An article by The League of Ordinary Gentlemen, "Musing the social Contract," essentially claims that people like libertarians who haven't voted with their feet by leaving this country have therefore in fact "signed" the progressive's social contract and should shut up about it.
But the article never actually nails down exactly what this social contract is.
For that we must apparently go to Elizabeth Warren since, according to people like the Minnesota Progressive Project, her "now-famous remarks on the rich, the social contract, and the role of government" represents "the absolute best articulation" of the subject.
However, that articulation, "the declaration heard ’round the Internet world," turns out to be nothing more than president Obama's now-famous "You didn't build that" assertion.
In short, government coercion builds infrastructure and creates everything good in society, allowing successful people in that society to be successful, who must therefore allow that coercive government to "take a hunk” of their profits and give it to others.
What this ignores, of course, is that big coercive government can build absolutely nothing unless it can first tax somebody who has successfully built something of value that can be taxed.
The Progressive's social contract can be summed up in six words: "Coercive government justifies more coercive government."
Another ignored fact is that social contracts are always written by society's ruling classes, or in this case today's wannabe progressive ruling class, for purposes of seducing the ruled.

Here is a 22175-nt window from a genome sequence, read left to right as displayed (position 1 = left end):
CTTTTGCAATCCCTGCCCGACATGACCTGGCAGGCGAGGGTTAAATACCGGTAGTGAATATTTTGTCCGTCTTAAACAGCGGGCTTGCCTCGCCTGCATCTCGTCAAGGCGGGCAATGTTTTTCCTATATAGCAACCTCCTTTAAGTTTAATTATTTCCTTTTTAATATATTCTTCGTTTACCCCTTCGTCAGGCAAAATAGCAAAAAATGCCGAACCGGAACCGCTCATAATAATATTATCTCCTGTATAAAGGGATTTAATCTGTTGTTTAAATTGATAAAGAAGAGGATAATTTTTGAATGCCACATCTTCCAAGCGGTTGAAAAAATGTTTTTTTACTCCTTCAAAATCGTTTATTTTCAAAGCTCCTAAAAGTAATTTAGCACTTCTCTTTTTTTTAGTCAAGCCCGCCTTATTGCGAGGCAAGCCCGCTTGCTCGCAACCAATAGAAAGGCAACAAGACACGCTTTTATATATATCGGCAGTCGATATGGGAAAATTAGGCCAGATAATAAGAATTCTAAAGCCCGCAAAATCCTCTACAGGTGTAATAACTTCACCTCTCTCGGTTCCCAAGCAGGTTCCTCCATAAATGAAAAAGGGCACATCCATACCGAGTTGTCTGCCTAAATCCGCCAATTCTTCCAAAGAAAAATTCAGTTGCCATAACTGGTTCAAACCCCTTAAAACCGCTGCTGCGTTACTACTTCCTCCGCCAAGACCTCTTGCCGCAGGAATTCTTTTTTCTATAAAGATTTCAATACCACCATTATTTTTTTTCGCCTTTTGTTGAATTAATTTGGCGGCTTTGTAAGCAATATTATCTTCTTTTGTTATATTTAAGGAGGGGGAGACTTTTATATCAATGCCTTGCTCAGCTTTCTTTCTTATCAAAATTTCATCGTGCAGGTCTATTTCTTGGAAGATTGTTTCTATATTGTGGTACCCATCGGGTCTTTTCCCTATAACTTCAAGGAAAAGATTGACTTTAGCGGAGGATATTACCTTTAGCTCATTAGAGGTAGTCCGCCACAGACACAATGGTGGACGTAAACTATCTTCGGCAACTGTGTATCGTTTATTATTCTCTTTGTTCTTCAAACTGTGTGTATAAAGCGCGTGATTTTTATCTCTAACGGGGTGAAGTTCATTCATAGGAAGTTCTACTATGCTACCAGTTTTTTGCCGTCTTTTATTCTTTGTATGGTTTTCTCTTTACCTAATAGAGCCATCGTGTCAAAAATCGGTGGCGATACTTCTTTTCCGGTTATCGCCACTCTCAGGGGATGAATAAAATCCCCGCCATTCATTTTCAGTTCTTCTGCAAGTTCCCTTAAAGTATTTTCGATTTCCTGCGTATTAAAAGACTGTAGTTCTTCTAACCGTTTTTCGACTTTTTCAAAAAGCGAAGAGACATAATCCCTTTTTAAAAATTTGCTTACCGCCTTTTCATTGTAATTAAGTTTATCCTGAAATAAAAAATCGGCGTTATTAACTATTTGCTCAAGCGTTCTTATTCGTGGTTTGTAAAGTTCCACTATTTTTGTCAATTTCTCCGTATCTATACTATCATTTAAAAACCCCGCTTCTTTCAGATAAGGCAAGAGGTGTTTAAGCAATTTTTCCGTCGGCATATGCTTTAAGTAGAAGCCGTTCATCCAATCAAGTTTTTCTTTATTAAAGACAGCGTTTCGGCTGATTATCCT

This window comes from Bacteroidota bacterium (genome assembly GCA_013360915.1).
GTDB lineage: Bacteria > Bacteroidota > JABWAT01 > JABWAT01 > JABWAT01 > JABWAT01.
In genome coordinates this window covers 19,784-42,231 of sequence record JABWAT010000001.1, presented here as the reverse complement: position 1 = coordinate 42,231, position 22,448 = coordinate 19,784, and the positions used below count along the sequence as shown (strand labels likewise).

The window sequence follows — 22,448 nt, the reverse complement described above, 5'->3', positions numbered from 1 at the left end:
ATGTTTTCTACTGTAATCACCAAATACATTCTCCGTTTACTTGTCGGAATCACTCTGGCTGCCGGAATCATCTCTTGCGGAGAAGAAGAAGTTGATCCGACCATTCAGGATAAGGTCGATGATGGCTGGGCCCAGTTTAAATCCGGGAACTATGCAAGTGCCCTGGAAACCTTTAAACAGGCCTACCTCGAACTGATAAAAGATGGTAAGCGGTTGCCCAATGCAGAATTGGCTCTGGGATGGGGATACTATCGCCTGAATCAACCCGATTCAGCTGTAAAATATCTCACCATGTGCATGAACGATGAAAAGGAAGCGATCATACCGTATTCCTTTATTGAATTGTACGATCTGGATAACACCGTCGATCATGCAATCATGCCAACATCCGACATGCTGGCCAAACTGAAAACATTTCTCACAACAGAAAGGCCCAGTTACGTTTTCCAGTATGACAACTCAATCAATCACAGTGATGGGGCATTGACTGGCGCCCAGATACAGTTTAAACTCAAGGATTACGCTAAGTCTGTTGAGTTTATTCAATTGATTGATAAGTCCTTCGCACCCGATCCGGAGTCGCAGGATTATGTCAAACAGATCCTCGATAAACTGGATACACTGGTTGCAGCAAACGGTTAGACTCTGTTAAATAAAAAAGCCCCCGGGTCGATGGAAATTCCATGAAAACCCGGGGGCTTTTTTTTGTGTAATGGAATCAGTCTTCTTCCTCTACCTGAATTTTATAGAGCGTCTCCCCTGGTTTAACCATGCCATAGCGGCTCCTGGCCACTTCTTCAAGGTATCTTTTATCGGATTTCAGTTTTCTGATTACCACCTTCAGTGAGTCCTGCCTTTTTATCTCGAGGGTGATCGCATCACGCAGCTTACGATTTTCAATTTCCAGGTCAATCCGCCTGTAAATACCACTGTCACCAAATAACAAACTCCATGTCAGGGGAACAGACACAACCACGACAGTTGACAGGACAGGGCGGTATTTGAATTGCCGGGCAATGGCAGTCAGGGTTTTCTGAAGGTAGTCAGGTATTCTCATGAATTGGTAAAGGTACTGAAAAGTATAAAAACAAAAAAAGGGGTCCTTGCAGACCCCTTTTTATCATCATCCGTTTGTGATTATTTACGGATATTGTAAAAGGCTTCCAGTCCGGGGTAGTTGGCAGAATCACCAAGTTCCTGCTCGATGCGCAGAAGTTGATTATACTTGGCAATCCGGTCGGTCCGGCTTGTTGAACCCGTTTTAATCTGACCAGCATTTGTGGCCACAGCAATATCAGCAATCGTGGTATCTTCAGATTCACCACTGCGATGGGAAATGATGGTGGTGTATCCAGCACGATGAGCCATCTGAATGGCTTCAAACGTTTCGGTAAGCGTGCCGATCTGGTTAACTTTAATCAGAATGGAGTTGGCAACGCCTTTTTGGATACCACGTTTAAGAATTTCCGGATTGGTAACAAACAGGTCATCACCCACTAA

Throughout much of European history, for example, Europe's royalty claimed that their social contract based on "royal blood" and "The divine right of kings" allowed them to rule as tyrants.
Progressives never want to acknowledge the elephant in the room, that their social contract justifies and is justified by naked government aggression.
The libertarian response to the progressive's social contract should always be: "No thanks, we already have one, and its better."
This is the social contract created by this nation's Founding Fathers and succinctly enunciated by Thomas Jefferson:
"But rightful liberty is unobstructed action according to our will within limits drawn around us by the equal rights of others. I do not add 'within the limits of the law' because law is often but the tyrant's will, and always so when it violates the rights of the individual."
The "absolute best articulation" of this social contract is the libertarian Non-aggression Principle:
"No one may initiate coercion, intimidation or fraud against another."
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